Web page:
Bottom feeding in the woodworking world, Part 2
Scraps of note: These big and beautiful offcuts can serve as a jumping-off point for very creative work.
In my previous entry, I delved into the how-to of sourcing small scraps of wood (such as those found in firewood bins) and using them as building blocks for basic projects. I emphasized the contribution of working under constraints to our development as able makers and how these kinds of scraps can become catalysts for rewiring our creative brains to think out of the box.
Acquiring scraps of note
Today I will explore a subcategory of woodworking from scraps that I call “scraps of note.” A scrap of note is an unusually large scrap with a unique shape that deserves special attention. Some of the best scraps of note are cutoffs from CNC milling processes or are significant vestigial segments from bandsaw work. When I notice them, instead of thinking about how I can dissect them into smaller parts to be used as components in other projects, I actually think about how I can try my best to use them as is and expose and integrate their unique shapes in the new piece.
This brings us to my recent scrap-hunting expedition, which yielded the perfect ensemble of items to showcase scraps of note and their potential.
Last fall, my friend Kemal Lowenthal, a colleague in the dwindling order of school woodworking teachers, was approached by Ottra, a boutique furniture studio located in Brooklyn, N.Y., and asked if he would like to receive some of their leftover scraps.
Meghan Arlen, the production forewoman, offered to give him solid pieces of walnut, oak, and other domestic hardwoods that the company mills for their projects. After returning from Brooklyn with plenty of wood that would fulfill his students’ needs for quite some time, he told me about it and connected me to Meghan. I reached out to Ottra and asked if they could be my patron saint of scraps too.
When past meets present
A few weeks later, I hopped into my car and arrived at one of the most frozen-in-time yet exciting outskirts of the New York metro area. The studio, which is the brainchild of Sofia and Adam Zimmerman, is located in an old red brick pier warehouse building on what used to be the bustling Brooklyn harbor. Just to illustrate how forgotten this area of New York is, on the last half a mile of driving toward the pier ally, I drove on a street where the paving was an amalgamation of original 19th-century cobblestones punctuated by modern asphalt patches to fill in for the numerous pot-holes that plagued that road.
While the building, the roads, and the vista of Ms. Liberty in the distance have the flavor of a bygone era, the inside of the studio was all modern.
The brightly lit interior has state-of-the-art equipment, including a wide jointer and planer, a panel table saw, shapers, a long bar clamp dock, and a vast CNC machine.
The company is known for making solid wood sculptural furniture projects. It has developed a technique to lower both the weight and the center of gravity of its furniture by strategically milling intentional voids in each segment before sandwiching them together.
Here, Meghan Arlen glues up the segments of a round solid oak table.
Unique scraps make for unique projects
The outcome of both the external shaping and the internal recesses milling creates some highly figurative scraps, a few of which I was able to take back with me.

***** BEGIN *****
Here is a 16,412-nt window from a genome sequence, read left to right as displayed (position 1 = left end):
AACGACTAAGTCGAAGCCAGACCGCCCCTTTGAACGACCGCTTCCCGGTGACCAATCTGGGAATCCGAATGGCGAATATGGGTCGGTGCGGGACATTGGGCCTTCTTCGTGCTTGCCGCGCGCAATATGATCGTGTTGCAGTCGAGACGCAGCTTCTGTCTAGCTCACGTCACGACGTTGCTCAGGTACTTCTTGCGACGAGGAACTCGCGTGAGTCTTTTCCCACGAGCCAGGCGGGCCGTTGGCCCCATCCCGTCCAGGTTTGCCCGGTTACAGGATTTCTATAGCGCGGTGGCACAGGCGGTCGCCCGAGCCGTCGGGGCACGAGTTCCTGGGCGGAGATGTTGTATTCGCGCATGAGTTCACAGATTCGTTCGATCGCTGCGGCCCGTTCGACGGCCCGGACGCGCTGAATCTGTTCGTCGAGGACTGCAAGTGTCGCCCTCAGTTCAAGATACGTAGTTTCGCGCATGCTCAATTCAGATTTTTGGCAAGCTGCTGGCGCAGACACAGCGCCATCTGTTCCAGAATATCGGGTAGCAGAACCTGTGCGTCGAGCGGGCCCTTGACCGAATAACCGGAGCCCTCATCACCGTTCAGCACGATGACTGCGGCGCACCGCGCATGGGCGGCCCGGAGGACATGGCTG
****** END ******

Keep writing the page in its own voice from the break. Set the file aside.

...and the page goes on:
My car was loaded with hardwood scraps, including some beautiful scraps of note.
In addition to those artistic scraps, the initial lumber milling process and leftovers from the lamination glue-up yield plenty of scrap stock to reclaim and reuse. My students have already begun using some of the smaller scraps and are turning them into utensils and cutting boards.
However, the more unique pieces still await their moment in the sun. As I mentioned earlier, those formidable scraps which are more significant in volume and character deserve special attention if we intend to incorporate them into a new piece properly. To illustrate how I approached this design challenge, I prepared a few sketches demonstrating how these scraps can be integrated into new furniture.
Follow me as I walk you through this design pathway.
The cinder block
These laminated walnut blocks with their distinct trapezoid voids reminded me of cinder blocks. They can be used as is or cut into subunits to provide many design opportunities.
Cinder block shelves and table:
Cinder block shelves and stool:
Cinder-block coffee table with glass top:
Used as trestle table leg base, figurative shelf support, or as part of a mirror frame, these Mesa-looking ash blocks have a lot of potential.
These impressive wing-like, broad and long walnut scraps are some of the best scraps of note I have found.
Note that new design possibilities emerge by pivoting the wings at 90° or 180° or joining two wings edge to edge.
Like finding a needle in the haystack
Although scraps of note rank the highest on my ledger, finding them is tricky. Any woodworking business will be more open to donating to woodworking teachers, hobbyists, and organizers of not-for-profit woodworking activities. Although makers like to donate scraps, they always prefer to deal with seekers as a group rather than individuals. They also will favor giving to a group rather than being inundated with individuals who call and ask to come by. To start the search, you can contact local furniture manufacturers and ask around. But perhaps a better way is to contact those businesses on behalf of a woodworking club, so if you belong to the local woodworkers’ association, club, or guild, I would advise you to rally the members and reach out together.
Lastly, remember, the last thing a scrap benefactor would want is beggars who are choosers – so be grateful for whatever scraps you have been offered.